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Oregon running back Kenjon Barner (24) celebrates with teammates after scoring a touchdown during the first half of an NCAA college football game against Southern California, Saturday, Nov. 3, 2012, in Los Angeles. Oregon won 62-51. (AP Photo/Bret Hartman)
Kragthorpe: Pac-12 contenders lining up to take Oregon’s Rose Bowl spot
Pac-12 » Stanford may have the best chance to get to Pasadena.
First Published Nov 06 2012 02:16 pm • Last Updated Mar 06 2013 11:32 pm

Kansas State might argue this point, but Oregon clearly is worthy of playing in the BCS national championship game.

If that happens, the Ducks would create a Rose Bowl vacancy that four other Pac-12 teams would love to fill. The tricky part is that two of those teams have to face Oregon, and each will meet two of the other contenders in November.

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That convergence could result in none of them being eligible for at-large selection to the Rose Bowl. To qualify, a second Pac-12 team would have to finish in the top 14 of the BCS standings. Oregon State (No. 11), Stanford (No. 14), UCLA (No. 18) and USC (No. 19) remain in contention. But because of the November schedule, they all could end up below No. 14.

That might make Notre Dame the choice for the Rose Bowl, in a history-making event. Otherwise, Rose Bowl organizers likely would remain loyal to the Pac-12.

Oregon still has some work to do to win the Pac-12 North championship, hosting Stanford next week and then visiting Oregon State. But let’s concede the North title, a victory in the conference championship game and the No. 2 BCS spot to the Ducks. That makes Stanford the most interesting Rose Bowl contender — new quarterback and all.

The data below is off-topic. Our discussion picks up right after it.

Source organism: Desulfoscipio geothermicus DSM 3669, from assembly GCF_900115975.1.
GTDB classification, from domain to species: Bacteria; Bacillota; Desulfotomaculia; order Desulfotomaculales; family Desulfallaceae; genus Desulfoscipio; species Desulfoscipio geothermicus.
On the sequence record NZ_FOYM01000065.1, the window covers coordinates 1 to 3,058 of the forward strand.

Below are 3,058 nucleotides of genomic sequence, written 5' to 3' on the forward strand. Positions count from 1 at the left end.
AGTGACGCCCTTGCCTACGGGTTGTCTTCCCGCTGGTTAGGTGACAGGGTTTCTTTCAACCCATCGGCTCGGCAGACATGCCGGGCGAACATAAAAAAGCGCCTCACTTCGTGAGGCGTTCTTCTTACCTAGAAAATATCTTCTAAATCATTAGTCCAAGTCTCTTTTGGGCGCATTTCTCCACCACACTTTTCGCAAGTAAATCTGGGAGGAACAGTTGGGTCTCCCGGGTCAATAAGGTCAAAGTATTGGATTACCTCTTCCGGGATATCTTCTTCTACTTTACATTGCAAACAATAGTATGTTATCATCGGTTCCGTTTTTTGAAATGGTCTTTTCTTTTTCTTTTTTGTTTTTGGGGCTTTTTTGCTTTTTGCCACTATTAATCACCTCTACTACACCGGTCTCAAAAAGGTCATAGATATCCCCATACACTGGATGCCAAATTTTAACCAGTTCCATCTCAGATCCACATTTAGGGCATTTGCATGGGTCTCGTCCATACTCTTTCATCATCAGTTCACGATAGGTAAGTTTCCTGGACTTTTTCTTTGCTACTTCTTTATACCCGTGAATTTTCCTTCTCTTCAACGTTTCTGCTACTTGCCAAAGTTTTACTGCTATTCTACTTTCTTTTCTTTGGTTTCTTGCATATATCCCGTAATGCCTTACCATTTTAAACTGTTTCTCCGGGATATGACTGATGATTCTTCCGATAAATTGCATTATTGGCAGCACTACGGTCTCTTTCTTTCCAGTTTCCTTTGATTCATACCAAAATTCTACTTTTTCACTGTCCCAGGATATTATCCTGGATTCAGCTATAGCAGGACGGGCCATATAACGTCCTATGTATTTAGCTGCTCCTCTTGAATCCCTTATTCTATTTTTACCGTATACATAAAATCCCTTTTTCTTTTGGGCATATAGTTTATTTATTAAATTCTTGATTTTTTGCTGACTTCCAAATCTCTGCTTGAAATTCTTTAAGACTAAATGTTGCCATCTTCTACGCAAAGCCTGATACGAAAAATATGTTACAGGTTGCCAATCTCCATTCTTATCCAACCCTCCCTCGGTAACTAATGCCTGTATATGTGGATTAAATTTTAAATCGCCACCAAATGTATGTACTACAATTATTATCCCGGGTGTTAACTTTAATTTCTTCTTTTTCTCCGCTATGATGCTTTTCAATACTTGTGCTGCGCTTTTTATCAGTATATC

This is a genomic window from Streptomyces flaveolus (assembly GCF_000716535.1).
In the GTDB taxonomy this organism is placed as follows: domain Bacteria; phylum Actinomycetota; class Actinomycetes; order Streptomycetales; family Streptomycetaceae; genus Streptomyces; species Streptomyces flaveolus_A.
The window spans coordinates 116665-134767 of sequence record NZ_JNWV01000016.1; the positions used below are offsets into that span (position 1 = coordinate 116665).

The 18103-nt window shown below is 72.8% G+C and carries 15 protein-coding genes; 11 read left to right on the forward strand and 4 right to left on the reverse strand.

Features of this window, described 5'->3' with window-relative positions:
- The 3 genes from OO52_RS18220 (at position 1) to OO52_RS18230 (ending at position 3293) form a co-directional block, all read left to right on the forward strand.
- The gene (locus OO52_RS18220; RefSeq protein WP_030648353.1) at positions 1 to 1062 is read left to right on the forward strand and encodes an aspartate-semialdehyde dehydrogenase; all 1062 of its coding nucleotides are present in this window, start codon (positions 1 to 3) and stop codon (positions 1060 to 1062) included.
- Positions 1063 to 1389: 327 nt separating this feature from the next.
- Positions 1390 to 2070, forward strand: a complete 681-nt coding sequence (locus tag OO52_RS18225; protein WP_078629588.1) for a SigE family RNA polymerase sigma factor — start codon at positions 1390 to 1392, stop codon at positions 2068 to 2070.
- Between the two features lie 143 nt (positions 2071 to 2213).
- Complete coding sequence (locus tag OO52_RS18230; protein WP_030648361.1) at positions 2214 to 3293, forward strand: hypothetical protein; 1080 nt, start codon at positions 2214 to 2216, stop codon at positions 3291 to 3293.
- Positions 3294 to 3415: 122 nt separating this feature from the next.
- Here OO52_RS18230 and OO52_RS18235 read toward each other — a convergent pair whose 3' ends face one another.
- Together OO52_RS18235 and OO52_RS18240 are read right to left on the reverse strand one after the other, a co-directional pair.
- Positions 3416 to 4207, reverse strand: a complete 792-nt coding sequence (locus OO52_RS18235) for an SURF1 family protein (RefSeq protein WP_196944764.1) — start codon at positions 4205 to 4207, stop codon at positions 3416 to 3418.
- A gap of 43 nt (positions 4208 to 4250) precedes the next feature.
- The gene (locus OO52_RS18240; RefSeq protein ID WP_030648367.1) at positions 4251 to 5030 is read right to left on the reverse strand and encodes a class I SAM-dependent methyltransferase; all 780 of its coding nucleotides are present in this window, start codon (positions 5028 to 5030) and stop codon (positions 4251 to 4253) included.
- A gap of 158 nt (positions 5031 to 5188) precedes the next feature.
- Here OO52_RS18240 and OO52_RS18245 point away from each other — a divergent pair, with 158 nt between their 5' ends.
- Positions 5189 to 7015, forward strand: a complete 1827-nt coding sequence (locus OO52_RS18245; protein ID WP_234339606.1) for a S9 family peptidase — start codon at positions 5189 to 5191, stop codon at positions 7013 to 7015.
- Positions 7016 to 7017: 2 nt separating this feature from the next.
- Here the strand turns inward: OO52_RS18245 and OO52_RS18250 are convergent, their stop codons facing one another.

Stanford hosts Oregon State this week, then travels to Oregon and UCLA. By beating OSU and UCLA, Stanford likely would stay in the top 14. USC would move up by defeating Arizona State, UCLA and Notre Dame, but would probably not overtake Stanford — considering the Cardinal beat USC in September.

Just to add more intrigue this week, Stanford is facing an Oregon State team that also made a quarterback change recently. This could be the first time in college football history that two highly ranked teams are meeting after having promoted new QBs by coach’s decision.

"Both teams have to do what’s necessary," said Stanford coach David Shaw.

Whether the biggest factor was the Colorado defense or the move to sophomore quarterback Kevin Hogan, the Cardinal offense came to life last weekend. Shaw’s plan was to give starter Josh Nunes and Hogan two possessions each, then re-evaluate. Hogan responded by leading six consecutive scoring drives. He completed 18 of 23 passes for 148 yards and ran for 48 yards in a 48-0 victory.

Hogan was not really involved in the initial competition to replace Andrew Luck, but his athletic ability led the Cardinal staff to create a specialty package for him. He’s grown into the full-time job with a better understanding of the offense.

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At Oregon State, Sean Mannion was restored to No. 1 after missing two games with a knee injury. But he struggled in a loss to Washington and was again replaced by Cody Vaz, who beat Arizona State last week.

Vaz will go against a Stanford defense that leads the Pac-12 and ranks No. 21 nationally in total defense, allowing 326.1 yards. In the last three games, the Cardinal held Cal, Washington State and Colorado to a total of minus-36 rushing yards.

Asked what stands out about Stanford’s defense, OSU coach Mike Riley said, "Oh, man, everything does. It’s impressive to watch, if you weren’t playing against them."


Twitter: @tribkurt

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